Looking downstream on the River Cree
Looking upstream on the River Bladnoch
Felling of commercial forestry in Galloway Forest Park
Looking upstream on the River Luce
North American Signal Crayfish
The sandy beach at Loch Grannoch
Belted Galloway Cattle, or 'Belties'
Fly fishing on the River Cree
A small upland burn
The High Cree, looking towards Cairnsmore of Fleet
A small waterfall on the Buchan Burn
A salmon from the Kirkcudbrightshire Dee
Thank you very much to the match organisers Wayne, Gareth and Steve who very kindly let us be part of their two-day Loch Ken Coarse Fishing Match across the weekend of the 3rd/4th December. We attended the match on Saturday in the hope of gathering some coarse fish data and information from match anglers for consideration within the Galloway Glens Landscape Partnership 'Loch Ken Fisheries Study' which we are to report on by July 2017.
The two-day match was fully booked with 36 anglers fishing along the West Bank and Glenlaggan. We met anglers early on Saturday before they drew their pegs (fishing spot) that they would be positioned at for the entire day and returned in the afternoon in time for an exciting weigh-in. For those of you unfamiliar with a coarse angling match, anglers each draw a peg/location on the loch where they fish for a set time (10:30-15:30 in this match). Anglers keep their day's catch in a keep net that is presented for weigh-in. The competition is won by the angler with the heaviest bag of fish at the end of each match day. Pegs are arranged in sections of 4 or 5 anglers and within each section (eight in total last weekend), a winning bag is also selected at the end of each day.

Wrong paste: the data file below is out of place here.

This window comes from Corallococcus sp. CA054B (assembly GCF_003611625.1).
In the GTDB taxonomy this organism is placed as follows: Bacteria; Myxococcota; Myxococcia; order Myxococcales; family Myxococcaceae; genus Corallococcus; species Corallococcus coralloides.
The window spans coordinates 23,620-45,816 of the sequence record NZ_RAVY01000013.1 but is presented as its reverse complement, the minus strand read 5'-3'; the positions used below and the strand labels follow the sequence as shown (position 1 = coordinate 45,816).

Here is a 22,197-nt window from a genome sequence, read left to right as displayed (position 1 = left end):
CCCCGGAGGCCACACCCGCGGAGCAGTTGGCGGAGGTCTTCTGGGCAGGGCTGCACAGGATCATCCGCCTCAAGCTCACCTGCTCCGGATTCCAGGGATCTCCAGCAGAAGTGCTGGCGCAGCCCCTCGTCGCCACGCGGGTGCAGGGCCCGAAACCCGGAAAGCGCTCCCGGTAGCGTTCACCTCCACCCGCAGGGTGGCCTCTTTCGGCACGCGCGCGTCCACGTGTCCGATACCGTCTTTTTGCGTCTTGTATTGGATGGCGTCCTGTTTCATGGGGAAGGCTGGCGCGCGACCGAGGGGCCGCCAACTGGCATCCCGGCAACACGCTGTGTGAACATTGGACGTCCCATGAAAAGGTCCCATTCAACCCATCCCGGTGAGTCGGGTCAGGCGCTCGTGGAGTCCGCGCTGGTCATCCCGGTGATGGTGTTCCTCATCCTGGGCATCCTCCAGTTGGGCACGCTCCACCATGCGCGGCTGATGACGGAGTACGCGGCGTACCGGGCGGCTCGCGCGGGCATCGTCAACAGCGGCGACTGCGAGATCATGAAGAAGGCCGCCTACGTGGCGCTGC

Each section is named and in last weekend's match, the West Bank stretch called 'Boulders' was the place to be, with one peg recording a total bag weight of 18lb on Saturday and over 21lb on Sunday! Some bags weighed around a couple of ounces and this was normally from a few small ruffe. The majority of catches were bream or hybrids. Perch, roach, dace and ruffe were also among the weekend's catches. We tried to sample as many of the fish as possible, taking a note of their lengths before releasing them back into the loch.
We would like to thank the match organisers and all the anglers who took part in last weekend's match. The amount of fish data we were able to collect at the end of the match was exactly what we were hoping for. In addition, the feedback from anglers regarding their thoughts on the fishery at present was immensely helpful and we will use their input to focus recommendations towards improving Loch Ken fishery - the main outcome of this study. We are looking forward to attending two further match days during the spring.